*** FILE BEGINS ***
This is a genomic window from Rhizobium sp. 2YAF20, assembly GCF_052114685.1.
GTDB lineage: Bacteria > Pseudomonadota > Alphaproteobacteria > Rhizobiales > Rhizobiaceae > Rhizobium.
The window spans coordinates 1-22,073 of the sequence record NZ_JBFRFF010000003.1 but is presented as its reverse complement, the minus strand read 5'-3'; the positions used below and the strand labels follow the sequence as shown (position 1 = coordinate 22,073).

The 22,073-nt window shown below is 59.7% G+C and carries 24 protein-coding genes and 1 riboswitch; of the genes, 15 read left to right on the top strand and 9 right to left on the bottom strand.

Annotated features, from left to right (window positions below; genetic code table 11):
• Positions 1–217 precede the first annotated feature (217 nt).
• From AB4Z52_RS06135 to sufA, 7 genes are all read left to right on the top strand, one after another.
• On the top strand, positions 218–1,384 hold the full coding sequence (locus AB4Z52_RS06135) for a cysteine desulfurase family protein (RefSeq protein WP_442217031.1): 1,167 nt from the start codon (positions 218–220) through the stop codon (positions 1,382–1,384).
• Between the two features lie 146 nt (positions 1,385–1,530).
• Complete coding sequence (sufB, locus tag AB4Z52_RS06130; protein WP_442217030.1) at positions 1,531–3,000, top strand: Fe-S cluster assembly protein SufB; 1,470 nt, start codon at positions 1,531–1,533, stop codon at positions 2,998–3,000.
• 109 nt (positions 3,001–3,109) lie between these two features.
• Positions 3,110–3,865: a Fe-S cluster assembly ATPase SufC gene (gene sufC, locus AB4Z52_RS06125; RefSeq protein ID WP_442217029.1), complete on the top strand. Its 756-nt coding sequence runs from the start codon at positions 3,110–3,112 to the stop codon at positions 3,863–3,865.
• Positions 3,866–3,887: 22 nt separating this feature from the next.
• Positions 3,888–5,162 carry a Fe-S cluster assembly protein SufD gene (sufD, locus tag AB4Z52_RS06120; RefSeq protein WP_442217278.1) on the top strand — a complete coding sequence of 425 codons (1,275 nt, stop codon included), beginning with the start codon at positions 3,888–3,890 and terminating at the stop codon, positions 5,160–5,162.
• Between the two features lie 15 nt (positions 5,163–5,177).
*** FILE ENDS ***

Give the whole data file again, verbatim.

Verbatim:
This is a genomic window from Rhizobium sp. 2YAF20, assembly GCF_052114685.1.
GTDB lineage: Bacteria > Pseudomonadota > Alphaproteobacteria > Rhizobiales > Rhizobiaceae > Rhizobium.
The window spans coordinates 1-22,073 of the sequence record NZ_JBFRFF010000003.1 but is presented as its reverse complement, the minus strand read 5'-3'; the positions used below and the strand labels follow the sequence as shown (position 1 = coordinate 22,073).

The 22,073-nt window shown below is 59.7% G+C and carries 24 protein-coding genes and 1 riboswitch; of the genes, 15 read left to right on the top strand and 9 right to left on the bottom strand.

Annotated features, from left to right (window positions below; genetic code table 11):
• Positions 1–217 precede the first annotated feature (217 nt).
• From AB4Z52_RS06135 to sufA, 7 genes are all read left to right on the top strand, one after another.
• On the top strand, positions 218–1,384 hold the full coding sequence (locus AB4Z52_RS06135) for a cysteine desulfurase family protein (RefSeq protein WP_442217031.1): 1,167 nt from the start codon (positions 218–220) through the stop codon (positions 1,382–1,384).
• Between the two features lie 146 nt (positions 1,385–1,530).
• Complete coding sequence (sufB, locus tag AB4Z52_RS06130; protein WP_442217030.1) at positions 1,531–3,000, top strand: Fe-S cluster assembly protein SufB; 1,470 nt, start codon at positions 1,531–1,533, stop codon at positions 2,998–3,000.
• 109 nt (positions 3,001–3,109) lie between these two features.
• Positions 3,110–3,865: a Fe-S cluster assembly ATPase SufC gene (gene sufC, locus AB4Z52_RS06125; RefSeq protein ID WP_442217029.1), complete on the top strand. Its 756-nt coding sequence runs from the start codon at positions 3,110–3,112 to the stop codon at positions 3,863–3,865.
• Positions 3,866–3,887: 22 nt separating this feature from the next.
• Positions 3,888–5,162 carry a Fe-S cluster assembly protein SufD gene (sufD, locus tag AB4Z52_RS06120; RefSeq protein WP_442217278.1) on the top strand — a complete coding sequence of 425 codons (1,275 nt, stop codon included), beginning with the start codon at positions 3,888–3,890 and terminating at the stop codon, positions 5,160–5,162.
• Between the two features lie 15 nt (positions 5,163–5,177).